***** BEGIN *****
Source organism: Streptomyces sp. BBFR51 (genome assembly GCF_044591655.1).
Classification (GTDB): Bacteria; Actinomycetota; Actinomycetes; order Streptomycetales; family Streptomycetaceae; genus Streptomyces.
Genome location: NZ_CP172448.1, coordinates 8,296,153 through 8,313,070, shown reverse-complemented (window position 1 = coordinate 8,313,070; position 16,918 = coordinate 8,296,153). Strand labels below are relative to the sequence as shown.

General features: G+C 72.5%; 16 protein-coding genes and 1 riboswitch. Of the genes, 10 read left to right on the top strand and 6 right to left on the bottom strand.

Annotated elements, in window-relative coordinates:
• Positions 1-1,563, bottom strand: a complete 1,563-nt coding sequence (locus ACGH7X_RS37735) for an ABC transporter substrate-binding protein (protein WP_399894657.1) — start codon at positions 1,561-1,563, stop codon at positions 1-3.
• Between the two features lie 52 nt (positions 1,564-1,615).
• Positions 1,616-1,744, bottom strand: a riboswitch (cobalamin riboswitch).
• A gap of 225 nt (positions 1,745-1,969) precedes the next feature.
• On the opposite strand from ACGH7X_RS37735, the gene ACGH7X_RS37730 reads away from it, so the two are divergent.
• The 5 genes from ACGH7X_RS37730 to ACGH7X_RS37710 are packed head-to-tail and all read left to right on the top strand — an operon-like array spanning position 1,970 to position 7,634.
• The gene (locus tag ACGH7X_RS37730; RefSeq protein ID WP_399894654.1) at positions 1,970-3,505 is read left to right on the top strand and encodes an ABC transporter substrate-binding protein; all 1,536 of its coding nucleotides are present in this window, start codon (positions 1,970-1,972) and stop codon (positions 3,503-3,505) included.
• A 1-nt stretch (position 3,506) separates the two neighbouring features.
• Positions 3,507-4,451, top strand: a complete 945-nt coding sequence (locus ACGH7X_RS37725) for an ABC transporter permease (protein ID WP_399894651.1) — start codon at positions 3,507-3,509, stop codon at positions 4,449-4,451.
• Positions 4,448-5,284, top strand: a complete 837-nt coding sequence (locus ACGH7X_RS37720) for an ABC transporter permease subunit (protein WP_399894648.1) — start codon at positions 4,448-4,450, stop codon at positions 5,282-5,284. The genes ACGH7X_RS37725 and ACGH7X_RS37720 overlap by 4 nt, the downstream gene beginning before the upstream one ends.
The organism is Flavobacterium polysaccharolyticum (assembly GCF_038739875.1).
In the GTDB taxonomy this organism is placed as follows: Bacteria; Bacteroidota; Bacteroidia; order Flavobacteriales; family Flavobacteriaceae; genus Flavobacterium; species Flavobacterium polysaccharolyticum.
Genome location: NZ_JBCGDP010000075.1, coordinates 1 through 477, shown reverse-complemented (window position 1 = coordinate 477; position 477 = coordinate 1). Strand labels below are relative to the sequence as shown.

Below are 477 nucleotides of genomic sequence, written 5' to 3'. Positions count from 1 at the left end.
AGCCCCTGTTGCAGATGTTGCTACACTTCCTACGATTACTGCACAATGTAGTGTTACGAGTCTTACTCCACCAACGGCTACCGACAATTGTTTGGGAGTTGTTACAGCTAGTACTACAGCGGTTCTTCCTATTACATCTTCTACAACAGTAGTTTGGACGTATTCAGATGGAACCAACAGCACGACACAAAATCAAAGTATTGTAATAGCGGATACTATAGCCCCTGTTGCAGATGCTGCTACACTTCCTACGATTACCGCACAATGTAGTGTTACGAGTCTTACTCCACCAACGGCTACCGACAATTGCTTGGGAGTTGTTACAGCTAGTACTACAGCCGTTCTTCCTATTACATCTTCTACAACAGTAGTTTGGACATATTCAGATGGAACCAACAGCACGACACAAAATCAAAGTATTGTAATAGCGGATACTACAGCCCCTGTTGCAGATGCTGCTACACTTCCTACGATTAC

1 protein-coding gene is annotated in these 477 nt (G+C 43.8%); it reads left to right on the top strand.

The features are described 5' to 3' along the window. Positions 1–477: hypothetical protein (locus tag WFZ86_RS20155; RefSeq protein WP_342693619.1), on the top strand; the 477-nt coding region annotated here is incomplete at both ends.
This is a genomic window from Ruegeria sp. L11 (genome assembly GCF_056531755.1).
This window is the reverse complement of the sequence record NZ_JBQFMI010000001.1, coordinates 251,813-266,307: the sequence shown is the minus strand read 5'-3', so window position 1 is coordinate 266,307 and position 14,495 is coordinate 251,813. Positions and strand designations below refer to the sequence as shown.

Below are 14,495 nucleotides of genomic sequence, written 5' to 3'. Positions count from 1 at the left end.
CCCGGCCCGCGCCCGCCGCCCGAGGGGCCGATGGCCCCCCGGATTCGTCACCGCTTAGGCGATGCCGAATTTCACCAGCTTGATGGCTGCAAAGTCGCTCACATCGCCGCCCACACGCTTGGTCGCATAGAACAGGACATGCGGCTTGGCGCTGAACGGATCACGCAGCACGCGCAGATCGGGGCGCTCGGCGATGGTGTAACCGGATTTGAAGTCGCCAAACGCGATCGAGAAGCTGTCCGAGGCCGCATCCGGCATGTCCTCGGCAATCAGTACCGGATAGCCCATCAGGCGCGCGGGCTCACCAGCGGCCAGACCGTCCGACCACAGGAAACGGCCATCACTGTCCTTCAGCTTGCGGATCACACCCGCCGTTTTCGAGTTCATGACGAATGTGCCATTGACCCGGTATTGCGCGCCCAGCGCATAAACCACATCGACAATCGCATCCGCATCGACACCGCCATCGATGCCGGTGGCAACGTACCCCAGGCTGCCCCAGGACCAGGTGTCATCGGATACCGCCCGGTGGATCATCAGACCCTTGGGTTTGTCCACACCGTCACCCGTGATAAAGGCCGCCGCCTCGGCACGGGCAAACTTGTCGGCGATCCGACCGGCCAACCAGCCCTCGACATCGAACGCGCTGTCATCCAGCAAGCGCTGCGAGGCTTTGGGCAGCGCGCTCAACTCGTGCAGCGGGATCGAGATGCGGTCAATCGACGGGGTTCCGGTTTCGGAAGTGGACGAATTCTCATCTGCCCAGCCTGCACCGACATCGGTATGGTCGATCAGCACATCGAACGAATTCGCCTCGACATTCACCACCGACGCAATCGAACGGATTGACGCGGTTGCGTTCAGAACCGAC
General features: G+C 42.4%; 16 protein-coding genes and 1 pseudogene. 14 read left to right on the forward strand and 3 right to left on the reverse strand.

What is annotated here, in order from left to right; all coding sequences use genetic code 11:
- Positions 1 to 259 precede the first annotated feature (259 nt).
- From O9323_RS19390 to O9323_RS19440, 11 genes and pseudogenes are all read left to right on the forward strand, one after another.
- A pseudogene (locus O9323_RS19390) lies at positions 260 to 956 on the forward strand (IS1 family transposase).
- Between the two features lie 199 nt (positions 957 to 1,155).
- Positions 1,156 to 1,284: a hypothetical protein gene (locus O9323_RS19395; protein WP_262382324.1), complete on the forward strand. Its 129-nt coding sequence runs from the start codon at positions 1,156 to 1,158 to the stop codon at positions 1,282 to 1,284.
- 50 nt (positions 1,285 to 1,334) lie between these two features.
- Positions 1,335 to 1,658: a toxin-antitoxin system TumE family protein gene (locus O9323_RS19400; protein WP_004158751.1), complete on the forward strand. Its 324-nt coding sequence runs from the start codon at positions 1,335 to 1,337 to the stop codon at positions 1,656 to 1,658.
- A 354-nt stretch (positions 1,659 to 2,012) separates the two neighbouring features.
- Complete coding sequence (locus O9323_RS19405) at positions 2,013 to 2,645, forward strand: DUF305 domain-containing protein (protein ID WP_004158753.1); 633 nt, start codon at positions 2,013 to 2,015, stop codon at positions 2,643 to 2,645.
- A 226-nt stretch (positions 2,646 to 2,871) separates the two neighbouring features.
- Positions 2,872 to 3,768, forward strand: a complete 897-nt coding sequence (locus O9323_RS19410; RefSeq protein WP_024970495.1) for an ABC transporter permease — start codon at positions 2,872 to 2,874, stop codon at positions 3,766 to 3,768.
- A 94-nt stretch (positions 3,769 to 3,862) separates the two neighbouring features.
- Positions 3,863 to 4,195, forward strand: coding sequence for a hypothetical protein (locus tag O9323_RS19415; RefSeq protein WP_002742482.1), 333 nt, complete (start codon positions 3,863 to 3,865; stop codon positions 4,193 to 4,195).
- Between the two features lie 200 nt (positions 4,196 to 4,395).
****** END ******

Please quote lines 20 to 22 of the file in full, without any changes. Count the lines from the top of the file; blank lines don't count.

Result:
AGCCCCTGTTGCAGATGTTGCTACACTTCCTACGATTACTGCACAATGTAGTGTTACGAGTCTTACTCCACCAACGGCTACCGACAATTGTTTGGGAGTTGTTACAGCTAGTACTACAGCGGTTCTTCCTATTACATCTTCTACAACAGTAGTTTGGACGTATTCAGATGGAACCAACAGCACGACACAAAATCAAAGTATTGTAATAGCGGATACTATAGCCCCTGTTGCAGATGCTGCTACACTTCCTACGATTACCGCACAATGTAGTGTTACGAGTCTTACTCCACCAACGGCTACCGACAATTGCTTGGGAGTTGTTACAGCTAGTACTACAGCCGTTCTTCCTATTACATCTTCTACAACAGTAGTTTGGACATATTCAGATGGAACCAACAGCACGACACAAAATCAAAGTATTGTAATAGCGGATACTACAGCCCCTGTTGCAGATGCTGCTACACTTCCTACGATTAC

1 protein-coding gene is annotated in these 477 nt (G+C 43.8%); it reads left to right on the top strand.

The features are described 5' to 3' along the window. Positions 1–477: hypothetical protein (locus tag WFZ86_RS20155; RefSeq protein WP_342693619.1), on the top strand; the 477-nt coding region annotated here is incomplete at both ends.